Do Schools Favor Extroverts?

Introversion and extroversion are common personality traits that are used to label individuals. A quiet, silent person in the back of the classroom is more likely to be called an introvert, while a loud, upbeat individual is more likely to be labeled as an extrovert.

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People often have different skill sets based on their introversion or extraversion.

“Introverts are not necessarily shy or anti-social, they just prefer environments that are not over-stimulating and get their energy from quiet time and reflection. Conversely, extroverts need to be around other people to recharge their batteries,” according to BBC.

Introverts usually identify themselves as being tired after holding conversations, needing space to recharge, noticing small details and thinking before speaking out loud and sharing ideas with those around, according to the Huffington Post. However, the world often has a way of favoring extroverts.

Socratic discussions, participation grades or even random questions that put a student on the spot in class all put introverts at a disadvantage. Most introverts feel uncomfortable having to speak in class or raise their hand and often do so only to be interrupted by someone else. Introverts may feel extremely nervous and hesitant just to make a statement in class and want to work by themselves instead of being paired up into groups.

“In a way, education by its nature favors the extrovert because you are taking kids and putting them into a big classroom, which is automatically going to be a high-stimulation environment,” said Susan Cain, in an interview for The Guardian. “The best way of teaching, in general, is one on one, but that’s not something everyone can afford. So, school ends up becoming this place where introverted kids learn that they have to act like extroverts.”

You have to know the difference between being an introvert and being shy. I definitely think Socratics can be a tough situation for introverts, but I think the key here is to be prepared. If you come prepared, then it would make it a lot easier for you to speak up, in comparison to extroverts who can easily make it up as they go.”

— English teacher Sidney Durham

In Socratic discussions, often simply referred to as Socratics, students are required to ask questions and offer answers to questions, acting as an in-class discussion. Teachers usually take Socratics as a grade. Those who do not speak or contribute to the discussion do not receive full credit. Introverts often find Socratics to be nerve-wracking experiences that can also cause anxiety. Many introverts have trouble speaking up in a group, especially when extroverts take control of the discussion.

“You have to know the difference between being an introvert and being shy. I definitely think Socratics can be a tough situation for introverts, but I think the key here is to be prepared. If you come prepared, then it would make it a lot easier for you to speak up, in comparison to extroverts who can easily make it up as they go, “ said English teacher Sidney Durham. “If you can anticipate what the questions are, it’d be a lot easier to prepare for them ahead of time and still be able to respond.”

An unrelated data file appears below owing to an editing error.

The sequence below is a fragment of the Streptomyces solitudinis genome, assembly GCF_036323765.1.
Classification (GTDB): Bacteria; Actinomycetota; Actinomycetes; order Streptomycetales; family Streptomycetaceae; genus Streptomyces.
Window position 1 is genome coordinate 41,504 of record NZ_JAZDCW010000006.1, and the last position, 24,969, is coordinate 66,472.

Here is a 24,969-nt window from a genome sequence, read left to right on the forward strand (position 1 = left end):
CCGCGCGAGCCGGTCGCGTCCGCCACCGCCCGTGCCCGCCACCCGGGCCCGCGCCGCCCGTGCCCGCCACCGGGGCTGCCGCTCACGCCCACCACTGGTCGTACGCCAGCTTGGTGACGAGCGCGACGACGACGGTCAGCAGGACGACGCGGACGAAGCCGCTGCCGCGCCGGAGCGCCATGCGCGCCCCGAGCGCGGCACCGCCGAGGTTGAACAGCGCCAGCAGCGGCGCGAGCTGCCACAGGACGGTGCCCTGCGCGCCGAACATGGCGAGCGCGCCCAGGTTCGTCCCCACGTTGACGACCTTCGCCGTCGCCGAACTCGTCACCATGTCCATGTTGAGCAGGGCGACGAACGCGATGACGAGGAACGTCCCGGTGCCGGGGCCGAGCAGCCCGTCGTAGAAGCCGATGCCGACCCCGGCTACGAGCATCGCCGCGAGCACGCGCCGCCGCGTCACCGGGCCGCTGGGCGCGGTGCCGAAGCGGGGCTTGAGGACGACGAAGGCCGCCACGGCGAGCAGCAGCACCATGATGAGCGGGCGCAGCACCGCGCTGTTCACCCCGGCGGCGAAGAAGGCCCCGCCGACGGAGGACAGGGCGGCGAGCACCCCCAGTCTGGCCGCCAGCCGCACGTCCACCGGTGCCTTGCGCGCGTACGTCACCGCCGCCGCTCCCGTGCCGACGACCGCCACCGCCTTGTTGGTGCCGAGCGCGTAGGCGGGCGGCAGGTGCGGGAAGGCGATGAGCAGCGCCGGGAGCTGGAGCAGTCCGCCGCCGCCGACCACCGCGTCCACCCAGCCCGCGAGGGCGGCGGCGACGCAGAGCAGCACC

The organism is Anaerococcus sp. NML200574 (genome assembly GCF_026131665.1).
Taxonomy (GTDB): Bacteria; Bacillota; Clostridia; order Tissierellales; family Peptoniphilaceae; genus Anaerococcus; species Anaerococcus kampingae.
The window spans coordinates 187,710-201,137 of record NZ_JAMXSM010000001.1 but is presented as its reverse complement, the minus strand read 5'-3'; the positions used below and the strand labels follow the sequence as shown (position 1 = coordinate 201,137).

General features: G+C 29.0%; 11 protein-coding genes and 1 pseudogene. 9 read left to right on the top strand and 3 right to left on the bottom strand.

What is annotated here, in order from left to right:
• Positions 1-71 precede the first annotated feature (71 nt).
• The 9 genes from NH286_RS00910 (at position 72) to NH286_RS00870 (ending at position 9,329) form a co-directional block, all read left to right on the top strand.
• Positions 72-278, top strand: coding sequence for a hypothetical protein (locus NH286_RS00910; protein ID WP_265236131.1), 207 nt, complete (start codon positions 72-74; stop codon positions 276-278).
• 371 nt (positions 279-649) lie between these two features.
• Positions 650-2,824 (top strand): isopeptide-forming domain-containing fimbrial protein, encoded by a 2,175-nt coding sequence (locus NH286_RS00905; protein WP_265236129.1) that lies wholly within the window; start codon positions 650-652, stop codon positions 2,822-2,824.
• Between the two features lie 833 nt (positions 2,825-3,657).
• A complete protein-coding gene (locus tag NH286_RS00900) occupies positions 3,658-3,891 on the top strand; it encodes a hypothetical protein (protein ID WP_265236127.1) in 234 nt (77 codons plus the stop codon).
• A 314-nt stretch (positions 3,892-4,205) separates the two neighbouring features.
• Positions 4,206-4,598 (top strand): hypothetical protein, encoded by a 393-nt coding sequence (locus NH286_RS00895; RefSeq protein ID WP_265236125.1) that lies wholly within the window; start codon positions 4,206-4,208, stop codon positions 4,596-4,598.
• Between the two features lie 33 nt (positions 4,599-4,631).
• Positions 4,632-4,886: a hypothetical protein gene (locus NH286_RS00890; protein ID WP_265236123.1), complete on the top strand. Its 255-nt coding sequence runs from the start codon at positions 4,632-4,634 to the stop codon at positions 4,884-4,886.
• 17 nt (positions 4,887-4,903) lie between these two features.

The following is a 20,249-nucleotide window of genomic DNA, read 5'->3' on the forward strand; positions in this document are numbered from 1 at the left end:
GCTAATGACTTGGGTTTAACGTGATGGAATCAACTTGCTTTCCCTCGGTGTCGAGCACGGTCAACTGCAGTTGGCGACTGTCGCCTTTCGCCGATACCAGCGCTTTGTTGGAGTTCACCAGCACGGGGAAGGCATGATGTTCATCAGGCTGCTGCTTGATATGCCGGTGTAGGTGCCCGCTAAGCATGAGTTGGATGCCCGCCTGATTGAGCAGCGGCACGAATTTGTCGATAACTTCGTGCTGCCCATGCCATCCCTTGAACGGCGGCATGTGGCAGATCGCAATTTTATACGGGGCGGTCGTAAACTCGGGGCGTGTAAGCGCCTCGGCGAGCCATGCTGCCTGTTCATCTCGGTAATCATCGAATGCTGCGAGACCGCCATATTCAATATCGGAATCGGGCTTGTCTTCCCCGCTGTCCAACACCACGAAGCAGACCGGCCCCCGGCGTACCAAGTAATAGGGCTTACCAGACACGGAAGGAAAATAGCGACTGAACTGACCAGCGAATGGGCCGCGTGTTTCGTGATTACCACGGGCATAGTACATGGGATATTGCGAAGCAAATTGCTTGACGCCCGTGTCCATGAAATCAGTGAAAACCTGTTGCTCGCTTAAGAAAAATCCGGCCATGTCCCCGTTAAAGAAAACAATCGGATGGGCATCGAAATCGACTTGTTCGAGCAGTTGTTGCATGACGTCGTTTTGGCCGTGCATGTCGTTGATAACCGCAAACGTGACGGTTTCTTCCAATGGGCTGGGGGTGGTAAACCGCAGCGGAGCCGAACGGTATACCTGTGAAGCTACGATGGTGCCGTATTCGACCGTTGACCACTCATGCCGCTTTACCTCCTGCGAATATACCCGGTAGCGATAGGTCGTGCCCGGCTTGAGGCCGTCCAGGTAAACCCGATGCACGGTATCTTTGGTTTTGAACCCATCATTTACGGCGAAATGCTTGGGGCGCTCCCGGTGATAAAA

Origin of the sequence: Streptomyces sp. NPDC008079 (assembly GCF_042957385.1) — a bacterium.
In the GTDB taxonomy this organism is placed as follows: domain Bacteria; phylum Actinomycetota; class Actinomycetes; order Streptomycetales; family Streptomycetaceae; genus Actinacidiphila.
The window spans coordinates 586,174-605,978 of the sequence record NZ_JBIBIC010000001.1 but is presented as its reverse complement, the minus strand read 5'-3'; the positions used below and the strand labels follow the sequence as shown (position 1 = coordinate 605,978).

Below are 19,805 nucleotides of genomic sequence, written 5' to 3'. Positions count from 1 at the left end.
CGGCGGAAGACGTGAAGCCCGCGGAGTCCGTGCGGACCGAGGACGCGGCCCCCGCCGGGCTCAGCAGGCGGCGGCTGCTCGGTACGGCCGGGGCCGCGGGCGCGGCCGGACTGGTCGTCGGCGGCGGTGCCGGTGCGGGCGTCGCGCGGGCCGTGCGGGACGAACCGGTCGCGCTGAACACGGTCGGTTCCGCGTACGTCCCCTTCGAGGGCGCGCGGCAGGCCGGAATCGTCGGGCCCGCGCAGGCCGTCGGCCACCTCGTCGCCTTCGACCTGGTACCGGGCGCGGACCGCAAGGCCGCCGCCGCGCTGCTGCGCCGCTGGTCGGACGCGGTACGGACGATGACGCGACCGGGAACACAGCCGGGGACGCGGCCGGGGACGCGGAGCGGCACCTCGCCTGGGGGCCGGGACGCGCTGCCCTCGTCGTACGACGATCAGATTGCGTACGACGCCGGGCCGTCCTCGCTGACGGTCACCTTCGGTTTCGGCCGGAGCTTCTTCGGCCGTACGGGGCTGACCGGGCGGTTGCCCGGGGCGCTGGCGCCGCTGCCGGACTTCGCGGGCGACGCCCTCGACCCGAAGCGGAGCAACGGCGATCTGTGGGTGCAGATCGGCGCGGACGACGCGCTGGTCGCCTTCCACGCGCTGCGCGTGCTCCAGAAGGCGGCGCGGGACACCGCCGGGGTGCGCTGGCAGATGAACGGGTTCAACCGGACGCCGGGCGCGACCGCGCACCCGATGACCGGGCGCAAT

Many introverts are shy and quiet-spoken, but this is not a characteristic that is strictly attached to introverts. According to Quiet Revolution, “Shyness is the fear of negative judgment, and introversion is a preference for quiet, minimally stimulating environments.”

“In Socratics, you shouldn’t favor extroverts. If a student is really shy maybe only make them talk when they feel comfortable. Introverts shouldn’t be excluded just because they aren’t comfortable with sharing their thoughts,” said a student who wished to remain anonymous.

In Socratics, you shouldn’t favor extroverts. If a student is really shy maybe only make them talk when they feel comfortable. Introverts shouldn’t be excluded just because they aren’t comfortable with sharing their thoughts.”

— Anonymous Dunbar student

When introverts feel uncomfortable, they often don’t work as well as they do when they’re relaxed, which is a huge disadvantage for them. Their true capabilities rise from underneath the surface when they are comfortable in their own space. However, being forced to interact with others can make them anxious and stressed.

Introverts are inside thinkers that value one on one conversation over group discussion. Schools should value both extroverts and introverts equally and in ways that both groups will be able to show their potential through different classwork and expectations.

“While [introverts] may be the quiet ones in the group, one of the greatest strengths introverts possess is a keen power of observation. The best leaders are the best communicators, and the best communicators know how to listen,”  said Psychology Today.

Instead of being told to change themselves, introverts should be encouraged to be themselves in school. Grades based on how often people speak automatically put introverts at a disadvantage over extroverts who like to speak and share their thoughts. Socratics and such should be adjusted accordingly to help introverts get the grade that they deserve as often as extroverts do.

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